NCN publishes lists of state legislation with potential to assist nonprofit missions. The 2023 compilation includes dozens of bills introduced in about 20 states. Several states enacted legislation raising the income threshold at which audits are required. Nonprofits are already required to be financially transparent in order to retain their status, and an audit can be an outsized expense for small groups.
Other successful bills have appropriated funds for nonprofit grants or capital projects. (An Arizona bill provides grants up to $100,000 to bolster security measures for nonprofits at risk of attacks or hate crimes because of their missions.)
The national caucus can provide a forum for sharing and developing best practices. It also establishes a point of contact that can bring about a more holistic approach to the needs of communities, says Carter. “It creates a relationship-building opportunity between elected officials and the nonprofit leaders.”
Doing What Others Can’t
As far as Carter knows, only three states have formed state-level nonprofit caucuses: Kentucky, Pennsylvania and Nevada. The last two came into existence this year.
Nevada Assemblywoman Tracy Brown-May had two decades of experience in a nonprofit dedicated to disability services when she came to the Legislature in 2021. “As we came through the pandemic, we were relying on many of our nonprofits to make sure our community was being housed and fed,” she says. “We started to focus on the nonprofit sector being able to do things that other businesses could not do.”
In the recent legislative session, six assemblymembers who were employed by, ran or were members of nonprofit organizations came together to form a caucus. Members have met with nonprofits in their communities to better understand their needs, and to learn from what they are encountering in their operations.
The nonprofit sector provides a significant amount of revenue as well as creating sustainability for the “least of those among us,” Brown-May says. “We have to recognize their formidable business force and the fact that we need them in order to have successful communities.”
The Nevada Legislature meets in odd-numbered years. The caucus didn’t put forward legislation in 2023, but members will meet over the next 18 months to explore the ways it can increase the impact and stability of nonprofits in their districts.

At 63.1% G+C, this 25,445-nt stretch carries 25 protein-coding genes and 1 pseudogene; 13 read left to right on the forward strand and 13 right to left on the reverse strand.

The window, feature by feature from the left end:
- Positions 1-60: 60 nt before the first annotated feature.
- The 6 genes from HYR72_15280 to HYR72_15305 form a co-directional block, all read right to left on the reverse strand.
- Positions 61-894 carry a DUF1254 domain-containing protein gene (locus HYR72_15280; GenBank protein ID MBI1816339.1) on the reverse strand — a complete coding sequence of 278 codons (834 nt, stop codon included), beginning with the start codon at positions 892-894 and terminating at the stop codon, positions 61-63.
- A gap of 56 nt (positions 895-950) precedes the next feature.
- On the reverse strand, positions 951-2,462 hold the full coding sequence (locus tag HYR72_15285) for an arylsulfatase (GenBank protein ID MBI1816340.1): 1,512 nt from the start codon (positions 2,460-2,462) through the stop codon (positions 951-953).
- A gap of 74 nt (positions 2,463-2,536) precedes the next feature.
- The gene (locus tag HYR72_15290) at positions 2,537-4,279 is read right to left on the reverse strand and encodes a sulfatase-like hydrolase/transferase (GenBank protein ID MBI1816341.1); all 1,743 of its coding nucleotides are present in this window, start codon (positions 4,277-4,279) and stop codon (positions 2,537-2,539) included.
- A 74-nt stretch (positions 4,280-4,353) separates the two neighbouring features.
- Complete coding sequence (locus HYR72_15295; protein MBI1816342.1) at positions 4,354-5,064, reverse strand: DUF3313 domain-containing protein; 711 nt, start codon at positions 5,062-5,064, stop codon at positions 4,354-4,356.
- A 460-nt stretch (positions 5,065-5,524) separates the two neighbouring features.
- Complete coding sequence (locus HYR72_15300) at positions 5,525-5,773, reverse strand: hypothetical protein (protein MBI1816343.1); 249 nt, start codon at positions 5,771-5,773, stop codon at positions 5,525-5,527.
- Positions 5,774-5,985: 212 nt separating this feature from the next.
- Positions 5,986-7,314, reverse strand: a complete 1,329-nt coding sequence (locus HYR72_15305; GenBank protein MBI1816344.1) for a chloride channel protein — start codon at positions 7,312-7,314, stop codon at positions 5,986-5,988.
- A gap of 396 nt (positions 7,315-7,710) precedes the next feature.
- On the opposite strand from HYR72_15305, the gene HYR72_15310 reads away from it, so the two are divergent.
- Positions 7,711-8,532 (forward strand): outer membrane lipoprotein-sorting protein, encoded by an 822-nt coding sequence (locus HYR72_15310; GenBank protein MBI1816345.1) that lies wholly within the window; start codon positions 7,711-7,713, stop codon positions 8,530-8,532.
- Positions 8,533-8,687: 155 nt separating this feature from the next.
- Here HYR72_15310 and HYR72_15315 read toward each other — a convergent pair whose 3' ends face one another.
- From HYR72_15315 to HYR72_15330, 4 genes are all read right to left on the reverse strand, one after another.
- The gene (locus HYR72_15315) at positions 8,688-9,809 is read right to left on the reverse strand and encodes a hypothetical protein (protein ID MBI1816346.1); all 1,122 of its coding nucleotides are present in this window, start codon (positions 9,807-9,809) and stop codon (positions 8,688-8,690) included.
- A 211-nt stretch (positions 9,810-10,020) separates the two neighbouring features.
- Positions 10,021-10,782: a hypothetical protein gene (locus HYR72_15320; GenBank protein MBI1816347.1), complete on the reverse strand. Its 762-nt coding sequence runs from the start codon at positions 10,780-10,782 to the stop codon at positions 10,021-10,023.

Jessica Rauch is the facilitator for the CEO Exchange, a partnership involving 14 nonprofits that serve Southern Nevada. Rauch currently works as consultant to nonprofit and government clients through a firm she founded, Give Better Group, but her nonprofit experience includes years as president and executive director of the D.C. Public Education Fund.
The CEO Exchange meets monthly. “These leaders have made a commitment to each other to come together, share common challenges and find areas where they can advocate to advance the strengthening of the social safety net,” Rauch says.
The caucus is an important new point of contact for Nevada’s nonprofit sector, says Rauch, especially because Nevada’s citizen legislature only convenes every two years.
“It’s vital that we have people who understand the perspectives of our community and of organizations that are truly the backbone of Nevada. We’re not funded as well as other states, and in many ways nonprofits support services that individuals need to thrive.”
Nonprofit groups work in a broad range of fields that come within the scope of legislation, Brown-May says. The caucus can ensure that opportunities to tap their skills are not lost, including within bills not expressly directed at the sector. “It’s incumbent upon us as legislators to help our nonprofits flourish.”
Doing the Work
Kagan intends to start a nonprofit caucus in the Maryland Legislature, but the most important thing for legislators in any state is to make an effort to connect with nonprofit groups and leaders, she says. Almost every state has one or more nonprofit associations.
“The devil’s in the details of any particular bill, but no one opposes the concept of supporting the nonprofits,” says Kagan. “The challenge is causing people to think about this and to include the sector in legislative proposals.”
There are benefits in both directions. Groups working in legislative districts have real-time awareness of the problems and tensions that exist in them. Many have cultural and language expertise that is increasingly important as America’s demographics shift and communities in every state become more diverse.
Nonprofits can often use public dollars more efficiently than government, Carter says. Better partnerships with legislators can mean better outcomes for communities.
“This isn’t about us, it’s about the work getting done,” she says. “If we can work with governments to be more effective, everyone wins.”